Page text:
Construction disputes – and resolution – are a two-way street

Driving an amicable reconciliation is not a staring contest, but a shared responsibility of clients and contractors around the world

Neha Bhatia is the editor of Construction Week.
© ITP Media Group / Rajesh Raghav
Neha Bhatia is the editor of Construction Week.

The ‘adversarial’ nature of the client-contractor relationship has been a recurring theme in Construction Week’s industry interactions over the past year, but while contracting leaders have led the conversation about dispute resolution and avoidance measures, contractual disagreements are not an unfamiliar challenge for the building sector.

Indeed, those aware with the global construction industry’s workings are likely to be unsurprised by contractors calling for greater dispute prevention and resolution mechanisms. The inaugural edition of Construction Week’s Business Confidence Survey, published in October 2018, found that 60% of regional businesses faced payment delays in Q3 2018. 

The Middle East’s construction community is far from being an antagonistic one, but conflict is bound to fester if builders are not paid their dues.

Third-quarter performance followed a steady trend of late settlements during the previous year. PWC Middle East’s Capital Projects and Infrastructure Survey, released in May 2018, stated that a spending slowdown in 2017 led to funding constraints that were felt across the construction food chain. Contractors, according to PWC Middle East, said in the report that the biggest challenge they expected to face in 2018 was “payment delays by clients, with availability of funding coming second”.

The Middle East’s construction community is far from being an antagonistic one, but conflict is bound to fester if builders are not paid their dues. Arcadis’s Global Construction Disputes Report 2018 found that the average value of disputes in the Middle East had reached $91m in 2017, a significant hike over the previous year’s $56m.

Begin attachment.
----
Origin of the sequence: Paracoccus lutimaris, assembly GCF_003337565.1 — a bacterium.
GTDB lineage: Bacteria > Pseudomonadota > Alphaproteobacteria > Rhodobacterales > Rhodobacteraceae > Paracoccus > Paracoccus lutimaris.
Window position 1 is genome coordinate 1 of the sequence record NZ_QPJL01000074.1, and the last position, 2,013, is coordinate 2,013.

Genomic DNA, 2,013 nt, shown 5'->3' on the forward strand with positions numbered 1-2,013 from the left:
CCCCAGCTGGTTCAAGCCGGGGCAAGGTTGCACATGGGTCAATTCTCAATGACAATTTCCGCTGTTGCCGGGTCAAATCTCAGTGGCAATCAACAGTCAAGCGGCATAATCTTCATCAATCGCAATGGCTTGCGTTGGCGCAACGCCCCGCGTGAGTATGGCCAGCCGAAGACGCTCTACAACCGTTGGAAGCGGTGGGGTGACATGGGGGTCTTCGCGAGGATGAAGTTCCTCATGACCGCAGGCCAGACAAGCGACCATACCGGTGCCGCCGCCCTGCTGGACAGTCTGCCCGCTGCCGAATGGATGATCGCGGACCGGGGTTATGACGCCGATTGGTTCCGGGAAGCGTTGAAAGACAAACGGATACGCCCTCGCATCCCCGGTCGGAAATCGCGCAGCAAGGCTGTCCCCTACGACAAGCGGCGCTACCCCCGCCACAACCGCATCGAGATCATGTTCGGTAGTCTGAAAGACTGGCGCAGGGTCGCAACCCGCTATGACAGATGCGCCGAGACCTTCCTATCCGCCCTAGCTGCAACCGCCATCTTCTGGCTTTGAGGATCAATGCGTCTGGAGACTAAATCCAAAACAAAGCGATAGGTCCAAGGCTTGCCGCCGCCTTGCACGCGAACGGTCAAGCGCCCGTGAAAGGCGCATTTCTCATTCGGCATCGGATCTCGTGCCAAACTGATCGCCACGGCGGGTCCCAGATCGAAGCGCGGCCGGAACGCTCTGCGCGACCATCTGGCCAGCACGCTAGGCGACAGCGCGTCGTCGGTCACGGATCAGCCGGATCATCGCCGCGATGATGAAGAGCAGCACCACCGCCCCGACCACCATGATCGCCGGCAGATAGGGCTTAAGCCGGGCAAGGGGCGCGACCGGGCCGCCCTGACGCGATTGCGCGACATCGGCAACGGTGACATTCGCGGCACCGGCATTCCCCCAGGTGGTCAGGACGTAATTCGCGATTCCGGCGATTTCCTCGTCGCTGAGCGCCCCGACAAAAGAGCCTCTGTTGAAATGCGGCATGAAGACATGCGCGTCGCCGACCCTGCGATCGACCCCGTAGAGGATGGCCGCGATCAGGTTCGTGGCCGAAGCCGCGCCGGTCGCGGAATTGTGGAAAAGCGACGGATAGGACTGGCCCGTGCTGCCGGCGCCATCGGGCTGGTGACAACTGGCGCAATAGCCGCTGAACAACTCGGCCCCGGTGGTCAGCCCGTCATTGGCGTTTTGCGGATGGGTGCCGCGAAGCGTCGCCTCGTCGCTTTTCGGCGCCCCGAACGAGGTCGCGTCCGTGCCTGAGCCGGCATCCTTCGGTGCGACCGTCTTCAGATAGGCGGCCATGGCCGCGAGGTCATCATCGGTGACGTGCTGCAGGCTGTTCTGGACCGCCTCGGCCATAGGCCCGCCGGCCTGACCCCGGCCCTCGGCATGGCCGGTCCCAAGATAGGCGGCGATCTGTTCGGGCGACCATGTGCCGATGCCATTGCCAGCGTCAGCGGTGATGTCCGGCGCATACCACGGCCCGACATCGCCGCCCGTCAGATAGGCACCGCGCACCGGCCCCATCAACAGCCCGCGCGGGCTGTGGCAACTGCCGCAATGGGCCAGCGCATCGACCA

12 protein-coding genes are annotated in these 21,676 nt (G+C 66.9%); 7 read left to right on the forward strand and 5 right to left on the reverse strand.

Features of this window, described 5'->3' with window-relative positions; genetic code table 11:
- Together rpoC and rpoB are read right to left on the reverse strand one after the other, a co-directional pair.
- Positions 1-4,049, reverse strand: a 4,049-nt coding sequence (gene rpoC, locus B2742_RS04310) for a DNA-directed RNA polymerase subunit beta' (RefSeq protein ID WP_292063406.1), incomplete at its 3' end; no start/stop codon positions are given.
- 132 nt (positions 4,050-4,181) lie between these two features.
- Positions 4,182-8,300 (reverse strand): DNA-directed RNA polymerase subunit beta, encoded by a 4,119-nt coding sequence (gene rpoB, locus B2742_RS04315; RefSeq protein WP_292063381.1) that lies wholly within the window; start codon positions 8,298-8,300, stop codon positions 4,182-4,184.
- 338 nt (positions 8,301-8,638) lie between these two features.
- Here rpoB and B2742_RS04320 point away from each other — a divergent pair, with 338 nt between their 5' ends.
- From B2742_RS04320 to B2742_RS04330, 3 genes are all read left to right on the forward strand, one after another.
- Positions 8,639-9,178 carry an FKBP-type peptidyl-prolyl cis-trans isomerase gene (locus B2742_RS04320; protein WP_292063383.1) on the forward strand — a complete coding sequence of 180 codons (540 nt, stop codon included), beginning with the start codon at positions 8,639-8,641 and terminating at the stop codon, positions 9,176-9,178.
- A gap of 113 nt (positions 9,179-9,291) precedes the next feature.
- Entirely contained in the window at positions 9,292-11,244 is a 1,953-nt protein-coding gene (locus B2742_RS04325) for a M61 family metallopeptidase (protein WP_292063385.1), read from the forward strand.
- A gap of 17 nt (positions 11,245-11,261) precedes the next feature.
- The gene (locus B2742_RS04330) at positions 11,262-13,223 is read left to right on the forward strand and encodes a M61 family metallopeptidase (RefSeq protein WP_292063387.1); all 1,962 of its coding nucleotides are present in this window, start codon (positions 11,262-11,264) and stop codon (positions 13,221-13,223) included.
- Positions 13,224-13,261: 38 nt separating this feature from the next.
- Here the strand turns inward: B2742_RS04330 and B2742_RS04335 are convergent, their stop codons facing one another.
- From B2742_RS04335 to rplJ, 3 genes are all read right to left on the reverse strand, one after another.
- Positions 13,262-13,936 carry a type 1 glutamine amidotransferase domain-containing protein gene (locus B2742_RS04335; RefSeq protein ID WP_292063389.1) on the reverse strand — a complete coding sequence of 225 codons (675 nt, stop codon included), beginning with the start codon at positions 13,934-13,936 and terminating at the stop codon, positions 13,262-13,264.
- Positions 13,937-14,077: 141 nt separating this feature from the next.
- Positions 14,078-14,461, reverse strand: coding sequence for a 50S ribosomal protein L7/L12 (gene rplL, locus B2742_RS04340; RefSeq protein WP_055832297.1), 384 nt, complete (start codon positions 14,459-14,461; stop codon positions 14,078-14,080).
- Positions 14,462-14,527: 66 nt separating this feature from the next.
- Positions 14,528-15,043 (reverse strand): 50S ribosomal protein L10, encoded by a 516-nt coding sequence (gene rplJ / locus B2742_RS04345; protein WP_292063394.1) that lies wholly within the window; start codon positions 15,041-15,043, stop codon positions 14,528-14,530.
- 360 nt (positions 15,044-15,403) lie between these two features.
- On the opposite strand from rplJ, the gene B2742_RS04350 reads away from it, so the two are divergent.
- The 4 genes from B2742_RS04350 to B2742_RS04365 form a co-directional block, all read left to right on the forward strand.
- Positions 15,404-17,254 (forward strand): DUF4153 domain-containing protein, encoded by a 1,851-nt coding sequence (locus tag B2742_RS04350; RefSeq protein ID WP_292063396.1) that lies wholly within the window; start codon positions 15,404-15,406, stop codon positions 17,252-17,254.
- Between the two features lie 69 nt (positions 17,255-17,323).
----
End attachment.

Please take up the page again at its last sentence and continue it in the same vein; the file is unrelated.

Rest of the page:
Large-scale programmes – which “typically [carry] a higher dispute value” – were cited as a factor behind the growing value of construction disputes in 2017. However, clients’ failure to make interim awards on extensions of time and compensation, and owner-driven changes, were listed by Arcadis as the key causes of industry disputes in the Middle East.

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Nevertheless, mitigating disputes is the shared responsibility of clients and contractors – and the latter must only commit to work that they are certain they can deliver. As Rajesh Kumar Krishna, chairman and CEO of Beaver Gulf Group, explained in conversation with Construction Week earlier this month, pragmatism goes a long way in helping his company avoid disputes and win repeat work.

Later this month, the UAE’s top industry experts will convene at Construction Week’s Dispute Resolution Question Time: Dubai event to further explore how contracts can be more efficiently – and equitably – delivered. The second edition of the event, to be held at Le Royal Meridien Beach Resort & Spa on 20 March, will shed light on the legislative mechanisms that can help avoid, as well as conclude, contractual disagreements.

Construction disputes are expensive and a drain on critical resources that impact productivity. Regional contractors should review their ability to deliver prior to signing on to more work – and clients must protect their contractors to achieve the timely completion of their developments. 

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Construction Week - Issue 765
Jun 29, 2020